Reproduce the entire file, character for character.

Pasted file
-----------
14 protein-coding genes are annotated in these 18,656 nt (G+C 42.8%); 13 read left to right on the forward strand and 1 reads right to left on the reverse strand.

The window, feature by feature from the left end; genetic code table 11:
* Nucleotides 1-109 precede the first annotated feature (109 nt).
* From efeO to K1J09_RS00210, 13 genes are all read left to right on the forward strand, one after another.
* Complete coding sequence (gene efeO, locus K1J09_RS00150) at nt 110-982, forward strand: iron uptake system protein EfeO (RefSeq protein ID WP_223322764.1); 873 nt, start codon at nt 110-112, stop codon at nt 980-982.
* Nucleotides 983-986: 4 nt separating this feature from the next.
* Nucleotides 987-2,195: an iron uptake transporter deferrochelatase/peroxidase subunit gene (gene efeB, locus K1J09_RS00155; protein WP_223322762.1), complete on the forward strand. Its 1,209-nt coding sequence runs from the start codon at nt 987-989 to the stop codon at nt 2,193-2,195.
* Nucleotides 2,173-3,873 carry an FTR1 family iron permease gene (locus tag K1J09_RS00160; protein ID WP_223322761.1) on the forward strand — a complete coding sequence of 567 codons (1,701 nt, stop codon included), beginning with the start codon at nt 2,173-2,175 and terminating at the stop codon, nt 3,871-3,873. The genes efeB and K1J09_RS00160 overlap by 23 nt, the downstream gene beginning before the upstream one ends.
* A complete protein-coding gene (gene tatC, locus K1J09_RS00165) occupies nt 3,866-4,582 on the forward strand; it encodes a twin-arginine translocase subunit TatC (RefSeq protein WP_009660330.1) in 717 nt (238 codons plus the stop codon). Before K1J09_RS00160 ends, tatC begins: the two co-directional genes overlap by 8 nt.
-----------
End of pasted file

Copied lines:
14 protein-coding genes are annotated in these 18,656 nt (G+C 42.8%); 13 read left to right on the forward strand and 1 reads right to left on the reverse strand.

The window, feature by feature from the left end; genetic code table 11:
* Nucleotides 1-109 precede the first annotated feature (109 nt).
* From efeO to K1J09_RS00210, 13 genes are all read left to right on the forward strand, one after another.
* Complete coding sequence (gene efeO, locus K1J09_RS00150) at nt 110-982, forward strand: iron uptake system protein EfeO (RefSeq protein ID WP_223322764.1); 873 nt, start codon at nt 110-112, stop codon at nt 980-982.
* Nucleotides 983-986: 4 nt separating this feature from the next.
* Nucleotides 987-2,195: an iron uptake transporter deferrochelatase/peroxidase subunit gene (gene efeB, locus K1J09_RS00155; protein WP_223322762.1), complete on the forward strand. Its 1,209-nt coding sequence runs from the start codon at nt 987-989 to the stop codon at nt 2,193-2,195.
* Nucleotides 2,173-3,873 carry an FTR1 family iron permease gene (locus tag K1J09_RS00160; protein ID WP_223322761.1) on the forward strand — a complete coding sequence of 567 codons (1,701 nt, stop codon included), beginning with the start codon at nt 2,173-2,175 and terminating at the stop codon, nt 3,871-3,873. The genes efeB and K1J09_RS00160 overlap by 23 nt, the downstream gene beginning before the upstream one ends.
* A complete protein-coding gene (gene tatC, locus K1J09_RS00165) occupies nt 3,866-4,582 on the forward strand; it encodes a twin-arginine translocase subunit TatC (RefSeq protein WP_009660330.1) in 717 nt (238 codons plus the stop codon). Before K1J09_RS00160 ends, tatC begins: the two co-directional genes overlap by 8 nt.